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Jason's Reviews: Star Wars Dawn of the Jedi

Hey guys, Jason here with a review for Star Wars Dawn of the Jedi #1. Let me start off by saying that this is a book I have been waiting for since Dark Horse first let us glimpse the teaser images. Dark Horse promoted this story as "A series that establishes the beginning of the Jedi." This is no mere hyperbole. In the sprawling timeline of the Star Wars universe, Dawn of the Jedi takes place approximately 36,000 years before Luke blew up the first Death Star.

This first issue sets up the history of what can only be described as the distant ancestors of the Jedi that we have come to know and love. A lot gets revealed in the first half of the book. How the different Je'daii (and yes that is the correct spelling) races are brought together and where, what their philosophy is, how they grew to understand the Force and use its power, and how that power has affected the galaxy as the Je'daii ventured out amongst the stars. It delves into what became of the Je'daii children who were not strong in the force, and their place in the grand mythology of Star Wars. It also gives us the Je'daii code, which sheds a bright light on how different these force users are from the Jedi and Sith we know...and how similar they are at their core.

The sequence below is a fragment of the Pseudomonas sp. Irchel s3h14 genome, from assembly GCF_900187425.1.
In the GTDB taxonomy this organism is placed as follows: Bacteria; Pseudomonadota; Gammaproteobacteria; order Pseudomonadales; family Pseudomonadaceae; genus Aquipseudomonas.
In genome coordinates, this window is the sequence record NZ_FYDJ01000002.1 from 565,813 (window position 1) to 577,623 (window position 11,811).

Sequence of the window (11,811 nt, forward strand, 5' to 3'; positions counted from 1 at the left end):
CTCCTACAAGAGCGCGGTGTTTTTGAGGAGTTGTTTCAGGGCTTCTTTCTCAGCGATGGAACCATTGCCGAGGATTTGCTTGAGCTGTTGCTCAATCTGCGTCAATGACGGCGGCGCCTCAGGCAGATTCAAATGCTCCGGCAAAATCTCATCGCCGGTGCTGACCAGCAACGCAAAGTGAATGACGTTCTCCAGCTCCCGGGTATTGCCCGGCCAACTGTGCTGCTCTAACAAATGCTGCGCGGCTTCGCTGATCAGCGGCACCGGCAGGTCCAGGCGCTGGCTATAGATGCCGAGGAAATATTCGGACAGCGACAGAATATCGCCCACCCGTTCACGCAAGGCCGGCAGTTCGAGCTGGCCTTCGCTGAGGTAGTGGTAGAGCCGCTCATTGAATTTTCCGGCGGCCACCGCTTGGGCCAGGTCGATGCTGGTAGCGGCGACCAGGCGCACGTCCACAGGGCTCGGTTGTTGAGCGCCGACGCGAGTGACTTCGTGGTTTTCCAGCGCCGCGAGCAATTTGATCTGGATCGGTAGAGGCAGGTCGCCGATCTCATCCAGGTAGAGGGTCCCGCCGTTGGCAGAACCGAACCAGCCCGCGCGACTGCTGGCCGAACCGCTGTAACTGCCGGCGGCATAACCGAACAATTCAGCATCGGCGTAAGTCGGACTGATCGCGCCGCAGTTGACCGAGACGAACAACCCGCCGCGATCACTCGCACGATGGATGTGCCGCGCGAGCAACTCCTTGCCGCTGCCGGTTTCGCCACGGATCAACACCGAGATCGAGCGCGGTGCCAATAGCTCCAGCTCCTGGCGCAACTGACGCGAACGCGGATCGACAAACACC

The real story, scripted by John Ostrander, doesn't really start until the history lesson is over, and we see what the galaxy is like at this point in time. Enter the Infinite Empire and the mysterious Xesh, who has an affinity for hunting down Force-sensitive people and places for his master.This is the figure that dominates the issue's cover, touted in ads as a Darth Vader-like threat to the galaxy at this time. It is pretty obvious from this issue that the odds of Xesh and the Je'daii clashing are pretty good, and I hope that we get a solid protagonist among the Je'daii next issue to give him a challenge.

There are familiar alien races and planets brought to life by the beautiful art of Jan Duursema. While the races presented here offer the familiarity of having seen them in countless other stories, there's one place in particular that's radically different from what we see in the movies. Even so, the art doesn't disappoint. Nothing takes me out of a Star Wars story more than seeing an artists interpretation of an alien race that doesn't line up with what we have seen before, but Duursema gets it, and the fans will be very pleased and maybe a little surprised by the races that show up before the end of the issue.

The real question is how this five issue arc will play out and how much will be revealed about the origins of the Je'daii before its all over. I have faith, however, that the creative team will not disappoint us. They have already won me over with Star Wars: Legacy, creating the distant future of the universe, so I have no doubt that they will do wonders in giving us the definitive origin of the Star Wars saga. I will definitely be back for issue #2, and I hope you will to.

See you in 30.

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